Airlines up chase for corporate traveler
The chase is on for the corporate trekker
06/20/2012 @ 10:58
Airlines are racing to fill premium cabins on their planes with bed-like seats. They're speeding up access to the Web. And they're carving out space in coach class for those who'll pay more to stretch their legs.
The goal? To woo business travelers, who often book the more expensive, last-minute fares, as well as others willing to pay more to fly. The premium-paying customer has always been valuable, but they're more important than ever as airlines grapple with up and down fuel prices and try to compete in an industry increasingly dominated by a handful of mega-sized competitors.
"Premium customers are fewer in number, but they spend a greater amount of revenue,''says Chris Kelly Singley, a spokeswoman for Delta. "You have to continue to really invest in the product that's bringing those customers to you in the first place.''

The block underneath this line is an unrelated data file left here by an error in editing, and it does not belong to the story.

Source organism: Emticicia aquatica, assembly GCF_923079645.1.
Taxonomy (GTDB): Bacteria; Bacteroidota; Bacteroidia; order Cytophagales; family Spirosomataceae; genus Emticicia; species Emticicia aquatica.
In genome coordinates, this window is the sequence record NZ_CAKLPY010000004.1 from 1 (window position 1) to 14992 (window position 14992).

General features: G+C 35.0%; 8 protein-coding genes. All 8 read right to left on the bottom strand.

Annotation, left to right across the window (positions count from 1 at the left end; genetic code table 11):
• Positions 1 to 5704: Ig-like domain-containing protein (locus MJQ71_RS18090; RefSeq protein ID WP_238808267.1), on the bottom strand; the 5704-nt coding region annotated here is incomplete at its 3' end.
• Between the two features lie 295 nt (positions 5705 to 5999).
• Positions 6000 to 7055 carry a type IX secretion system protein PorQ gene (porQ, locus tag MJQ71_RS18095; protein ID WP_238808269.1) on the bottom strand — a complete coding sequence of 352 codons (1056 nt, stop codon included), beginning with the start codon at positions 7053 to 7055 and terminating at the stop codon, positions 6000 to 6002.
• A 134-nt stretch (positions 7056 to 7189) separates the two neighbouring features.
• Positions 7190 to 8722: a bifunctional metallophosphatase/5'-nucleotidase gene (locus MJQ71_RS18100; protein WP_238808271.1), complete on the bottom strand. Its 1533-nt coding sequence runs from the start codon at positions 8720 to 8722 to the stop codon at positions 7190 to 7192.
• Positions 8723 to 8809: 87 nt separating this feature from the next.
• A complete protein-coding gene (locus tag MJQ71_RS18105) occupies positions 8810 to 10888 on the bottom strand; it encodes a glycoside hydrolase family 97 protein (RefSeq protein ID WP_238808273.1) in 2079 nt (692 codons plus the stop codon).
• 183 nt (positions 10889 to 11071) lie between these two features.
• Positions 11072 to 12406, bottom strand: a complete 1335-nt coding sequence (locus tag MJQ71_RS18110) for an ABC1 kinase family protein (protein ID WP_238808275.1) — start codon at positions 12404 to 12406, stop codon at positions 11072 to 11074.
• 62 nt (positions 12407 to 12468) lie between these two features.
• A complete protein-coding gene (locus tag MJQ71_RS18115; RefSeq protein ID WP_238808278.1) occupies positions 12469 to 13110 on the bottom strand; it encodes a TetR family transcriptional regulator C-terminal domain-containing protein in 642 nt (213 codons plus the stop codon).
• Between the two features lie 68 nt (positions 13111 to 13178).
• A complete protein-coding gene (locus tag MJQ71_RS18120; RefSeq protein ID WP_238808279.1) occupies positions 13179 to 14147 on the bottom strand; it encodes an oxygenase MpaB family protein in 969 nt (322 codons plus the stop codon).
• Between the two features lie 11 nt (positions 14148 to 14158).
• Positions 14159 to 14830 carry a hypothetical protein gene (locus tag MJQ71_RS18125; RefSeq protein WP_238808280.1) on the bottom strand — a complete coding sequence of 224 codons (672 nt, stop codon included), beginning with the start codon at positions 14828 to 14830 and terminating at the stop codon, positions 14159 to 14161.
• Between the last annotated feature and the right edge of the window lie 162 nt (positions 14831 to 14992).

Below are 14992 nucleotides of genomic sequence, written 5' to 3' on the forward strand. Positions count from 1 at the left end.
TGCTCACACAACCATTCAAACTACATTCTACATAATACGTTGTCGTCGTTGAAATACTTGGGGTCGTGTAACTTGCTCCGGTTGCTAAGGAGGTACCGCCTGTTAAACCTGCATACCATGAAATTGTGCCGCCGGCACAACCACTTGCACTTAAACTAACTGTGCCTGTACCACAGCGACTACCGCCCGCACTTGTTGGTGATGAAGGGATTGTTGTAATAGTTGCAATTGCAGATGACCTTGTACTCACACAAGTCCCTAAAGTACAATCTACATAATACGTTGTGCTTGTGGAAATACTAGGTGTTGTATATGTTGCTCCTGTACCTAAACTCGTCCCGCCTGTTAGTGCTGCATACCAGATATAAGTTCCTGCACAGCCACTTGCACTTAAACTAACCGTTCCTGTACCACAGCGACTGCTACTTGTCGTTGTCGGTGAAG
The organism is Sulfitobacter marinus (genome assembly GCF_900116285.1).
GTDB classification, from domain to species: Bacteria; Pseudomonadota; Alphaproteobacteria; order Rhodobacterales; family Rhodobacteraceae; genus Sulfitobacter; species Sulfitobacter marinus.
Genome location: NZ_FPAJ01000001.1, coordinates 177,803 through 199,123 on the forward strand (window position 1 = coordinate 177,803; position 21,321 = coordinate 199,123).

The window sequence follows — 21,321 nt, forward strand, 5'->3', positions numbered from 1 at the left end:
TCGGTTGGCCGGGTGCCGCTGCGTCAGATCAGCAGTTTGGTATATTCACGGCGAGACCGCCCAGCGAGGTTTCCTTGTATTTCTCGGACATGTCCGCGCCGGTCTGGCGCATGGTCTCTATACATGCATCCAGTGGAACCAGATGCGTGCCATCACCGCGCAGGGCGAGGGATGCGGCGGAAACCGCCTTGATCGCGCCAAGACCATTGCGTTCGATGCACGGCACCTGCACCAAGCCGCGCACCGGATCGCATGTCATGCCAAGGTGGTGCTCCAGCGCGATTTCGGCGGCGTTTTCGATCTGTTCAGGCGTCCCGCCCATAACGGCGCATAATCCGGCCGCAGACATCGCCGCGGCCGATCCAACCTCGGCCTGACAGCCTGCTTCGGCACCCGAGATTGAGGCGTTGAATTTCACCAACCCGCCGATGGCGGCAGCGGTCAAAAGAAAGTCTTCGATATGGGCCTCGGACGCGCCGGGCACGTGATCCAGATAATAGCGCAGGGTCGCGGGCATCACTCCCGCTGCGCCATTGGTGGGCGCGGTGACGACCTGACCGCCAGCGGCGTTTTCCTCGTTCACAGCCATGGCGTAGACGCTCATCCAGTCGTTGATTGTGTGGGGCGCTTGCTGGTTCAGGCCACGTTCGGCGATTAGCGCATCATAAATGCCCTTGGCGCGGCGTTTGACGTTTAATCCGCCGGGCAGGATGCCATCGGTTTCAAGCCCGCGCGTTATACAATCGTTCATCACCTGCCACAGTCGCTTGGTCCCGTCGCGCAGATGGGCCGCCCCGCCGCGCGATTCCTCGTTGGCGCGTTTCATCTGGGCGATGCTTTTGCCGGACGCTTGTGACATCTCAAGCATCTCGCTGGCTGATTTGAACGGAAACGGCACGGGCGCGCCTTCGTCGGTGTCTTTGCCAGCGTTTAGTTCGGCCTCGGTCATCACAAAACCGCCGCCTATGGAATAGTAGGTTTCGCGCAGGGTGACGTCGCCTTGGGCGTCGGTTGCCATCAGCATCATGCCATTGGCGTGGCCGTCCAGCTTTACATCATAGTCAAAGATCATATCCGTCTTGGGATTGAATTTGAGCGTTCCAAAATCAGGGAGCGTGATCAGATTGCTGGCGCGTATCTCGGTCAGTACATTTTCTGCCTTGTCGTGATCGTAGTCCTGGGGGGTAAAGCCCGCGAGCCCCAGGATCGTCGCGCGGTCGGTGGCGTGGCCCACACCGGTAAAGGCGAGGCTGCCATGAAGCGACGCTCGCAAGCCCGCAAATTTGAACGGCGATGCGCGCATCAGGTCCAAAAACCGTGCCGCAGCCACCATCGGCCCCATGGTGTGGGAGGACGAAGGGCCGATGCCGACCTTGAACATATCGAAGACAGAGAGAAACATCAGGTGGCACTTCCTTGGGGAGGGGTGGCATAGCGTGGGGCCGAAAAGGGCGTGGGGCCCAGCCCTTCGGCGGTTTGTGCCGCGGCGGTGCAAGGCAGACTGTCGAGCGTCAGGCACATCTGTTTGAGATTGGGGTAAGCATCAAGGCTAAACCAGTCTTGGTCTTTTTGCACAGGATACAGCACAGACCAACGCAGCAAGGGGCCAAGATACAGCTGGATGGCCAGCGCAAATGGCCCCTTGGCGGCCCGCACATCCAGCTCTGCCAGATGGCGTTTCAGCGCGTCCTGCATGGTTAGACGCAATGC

Lie-flat seats, which allow road warriors to get some quality shut eye before heading to meetings, have become a particularly popular offering. United offers flat-bed seats in the premium cabins of nearly 150 jets and is adding them to over 30 more planes by early next year.
United, the world's largest airline since merging with Continental, says it has more of the bed-like seats than any of its U.S. peers. But other airlines are in hot pursuit. Delta plans to offer similar seats on more than half of its international wide-bodied fleet by the end of this year. And US Airways has its lie flat "Envoy Suite'' on its entire fleet of A330 jets, which ferry passengers across the Atlantic.
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